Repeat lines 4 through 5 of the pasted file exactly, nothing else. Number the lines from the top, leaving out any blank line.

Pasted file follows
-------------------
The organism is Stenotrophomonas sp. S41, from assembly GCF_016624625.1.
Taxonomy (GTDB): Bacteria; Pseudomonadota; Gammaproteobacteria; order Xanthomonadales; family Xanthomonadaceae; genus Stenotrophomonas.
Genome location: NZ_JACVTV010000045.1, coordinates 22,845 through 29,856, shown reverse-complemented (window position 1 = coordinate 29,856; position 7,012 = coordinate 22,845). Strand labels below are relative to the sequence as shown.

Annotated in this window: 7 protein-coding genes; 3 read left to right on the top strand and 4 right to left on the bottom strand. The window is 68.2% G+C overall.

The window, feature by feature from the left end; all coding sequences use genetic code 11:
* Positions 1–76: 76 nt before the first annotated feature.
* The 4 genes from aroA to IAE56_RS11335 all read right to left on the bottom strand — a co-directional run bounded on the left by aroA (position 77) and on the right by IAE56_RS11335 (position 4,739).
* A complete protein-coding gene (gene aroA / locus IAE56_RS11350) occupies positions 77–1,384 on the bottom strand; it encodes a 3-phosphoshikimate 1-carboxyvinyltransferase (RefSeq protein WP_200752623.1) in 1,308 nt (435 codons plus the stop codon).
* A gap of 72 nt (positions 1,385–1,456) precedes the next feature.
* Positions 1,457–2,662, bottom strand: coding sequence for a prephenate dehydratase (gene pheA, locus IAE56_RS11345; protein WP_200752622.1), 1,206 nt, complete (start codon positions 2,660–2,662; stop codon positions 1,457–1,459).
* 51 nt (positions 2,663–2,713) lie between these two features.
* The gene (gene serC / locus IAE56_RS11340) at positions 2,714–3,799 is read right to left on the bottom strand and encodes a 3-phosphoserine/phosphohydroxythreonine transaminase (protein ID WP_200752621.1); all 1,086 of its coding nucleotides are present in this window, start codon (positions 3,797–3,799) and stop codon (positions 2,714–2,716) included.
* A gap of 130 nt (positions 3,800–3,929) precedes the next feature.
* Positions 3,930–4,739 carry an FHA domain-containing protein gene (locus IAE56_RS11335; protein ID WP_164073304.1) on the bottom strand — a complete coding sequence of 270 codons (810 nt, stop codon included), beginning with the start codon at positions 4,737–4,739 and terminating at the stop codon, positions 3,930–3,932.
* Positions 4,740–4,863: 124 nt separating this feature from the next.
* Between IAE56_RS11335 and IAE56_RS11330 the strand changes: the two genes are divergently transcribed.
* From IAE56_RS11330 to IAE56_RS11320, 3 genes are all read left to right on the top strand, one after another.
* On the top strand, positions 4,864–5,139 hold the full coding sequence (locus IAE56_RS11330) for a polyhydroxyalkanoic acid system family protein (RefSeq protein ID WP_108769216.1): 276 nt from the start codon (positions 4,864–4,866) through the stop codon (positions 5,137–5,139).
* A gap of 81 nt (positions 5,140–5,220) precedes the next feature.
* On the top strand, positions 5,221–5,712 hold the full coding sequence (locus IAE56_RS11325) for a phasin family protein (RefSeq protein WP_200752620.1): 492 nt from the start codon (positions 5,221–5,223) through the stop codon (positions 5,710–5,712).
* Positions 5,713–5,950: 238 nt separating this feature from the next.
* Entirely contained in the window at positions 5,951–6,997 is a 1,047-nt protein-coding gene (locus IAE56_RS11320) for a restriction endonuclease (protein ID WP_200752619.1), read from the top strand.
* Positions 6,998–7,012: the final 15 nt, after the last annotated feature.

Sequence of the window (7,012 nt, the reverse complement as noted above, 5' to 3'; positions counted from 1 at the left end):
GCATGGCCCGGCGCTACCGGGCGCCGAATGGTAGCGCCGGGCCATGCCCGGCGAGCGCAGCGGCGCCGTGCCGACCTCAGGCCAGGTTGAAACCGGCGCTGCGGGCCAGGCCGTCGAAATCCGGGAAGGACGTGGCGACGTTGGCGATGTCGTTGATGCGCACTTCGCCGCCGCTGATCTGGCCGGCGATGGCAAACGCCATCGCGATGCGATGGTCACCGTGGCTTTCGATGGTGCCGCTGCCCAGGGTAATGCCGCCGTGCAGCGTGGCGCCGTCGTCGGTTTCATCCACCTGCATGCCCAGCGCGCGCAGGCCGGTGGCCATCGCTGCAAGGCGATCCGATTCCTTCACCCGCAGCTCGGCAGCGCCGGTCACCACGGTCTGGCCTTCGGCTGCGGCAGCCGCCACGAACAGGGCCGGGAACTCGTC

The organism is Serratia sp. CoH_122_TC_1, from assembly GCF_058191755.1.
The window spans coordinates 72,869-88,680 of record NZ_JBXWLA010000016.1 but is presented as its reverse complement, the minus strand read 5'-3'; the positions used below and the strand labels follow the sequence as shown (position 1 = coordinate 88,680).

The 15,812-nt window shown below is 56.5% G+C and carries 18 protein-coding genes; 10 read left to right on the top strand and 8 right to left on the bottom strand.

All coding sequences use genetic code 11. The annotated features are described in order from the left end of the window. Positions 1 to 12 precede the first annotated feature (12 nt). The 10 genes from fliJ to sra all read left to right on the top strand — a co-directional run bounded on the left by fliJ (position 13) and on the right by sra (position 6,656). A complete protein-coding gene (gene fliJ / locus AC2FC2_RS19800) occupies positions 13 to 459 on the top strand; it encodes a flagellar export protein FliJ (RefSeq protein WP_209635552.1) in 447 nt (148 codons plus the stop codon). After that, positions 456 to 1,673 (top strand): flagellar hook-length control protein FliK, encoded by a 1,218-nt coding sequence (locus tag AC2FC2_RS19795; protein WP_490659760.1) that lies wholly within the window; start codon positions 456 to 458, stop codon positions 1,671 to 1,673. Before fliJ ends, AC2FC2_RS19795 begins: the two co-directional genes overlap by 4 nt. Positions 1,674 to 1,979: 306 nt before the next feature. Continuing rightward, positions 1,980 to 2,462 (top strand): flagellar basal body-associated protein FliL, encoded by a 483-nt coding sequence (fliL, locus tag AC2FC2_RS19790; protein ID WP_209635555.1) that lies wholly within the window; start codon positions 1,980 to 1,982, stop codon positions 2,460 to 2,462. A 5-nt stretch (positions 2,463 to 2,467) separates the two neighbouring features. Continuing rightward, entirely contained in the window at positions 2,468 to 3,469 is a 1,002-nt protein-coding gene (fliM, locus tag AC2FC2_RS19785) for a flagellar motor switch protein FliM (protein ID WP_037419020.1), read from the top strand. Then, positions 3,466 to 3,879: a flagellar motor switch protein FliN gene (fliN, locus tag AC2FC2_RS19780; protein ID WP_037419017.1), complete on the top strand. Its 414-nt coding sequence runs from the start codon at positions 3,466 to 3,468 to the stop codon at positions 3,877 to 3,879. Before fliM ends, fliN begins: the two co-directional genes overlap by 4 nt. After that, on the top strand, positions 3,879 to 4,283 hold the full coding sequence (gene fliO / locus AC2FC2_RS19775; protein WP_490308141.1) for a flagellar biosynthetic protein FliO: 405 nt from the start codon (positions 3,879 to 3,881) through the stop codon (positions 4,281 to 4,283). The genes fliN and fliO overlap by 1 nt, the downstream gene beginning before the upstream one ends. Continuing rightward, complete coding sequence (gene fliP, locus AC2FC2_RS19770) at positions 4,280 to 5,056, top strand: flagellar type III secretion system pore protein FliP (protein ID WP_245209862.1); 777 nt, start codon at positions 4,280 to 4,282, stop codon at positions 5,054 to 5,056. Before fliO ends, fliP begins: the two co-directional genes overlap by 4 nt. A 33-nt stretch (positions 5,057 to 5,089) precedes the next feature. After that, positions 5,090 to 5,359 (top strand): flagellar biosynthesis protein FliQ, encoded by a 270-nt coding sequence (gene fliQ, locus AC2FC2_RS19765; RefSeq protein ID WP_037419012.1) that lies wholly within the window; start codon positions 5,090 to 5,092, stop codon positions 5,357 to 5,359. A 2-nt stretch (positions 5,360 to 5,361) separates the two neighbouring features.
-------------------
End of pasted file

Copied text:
Annotated in this window: 7 protein-coding genes; 3 read left to right on the top strand and 4 right to left on the bottom strand. The window is 68.2% G+C overall.

The window, feature by feature from the left end; all coding sequences use genetic code 11: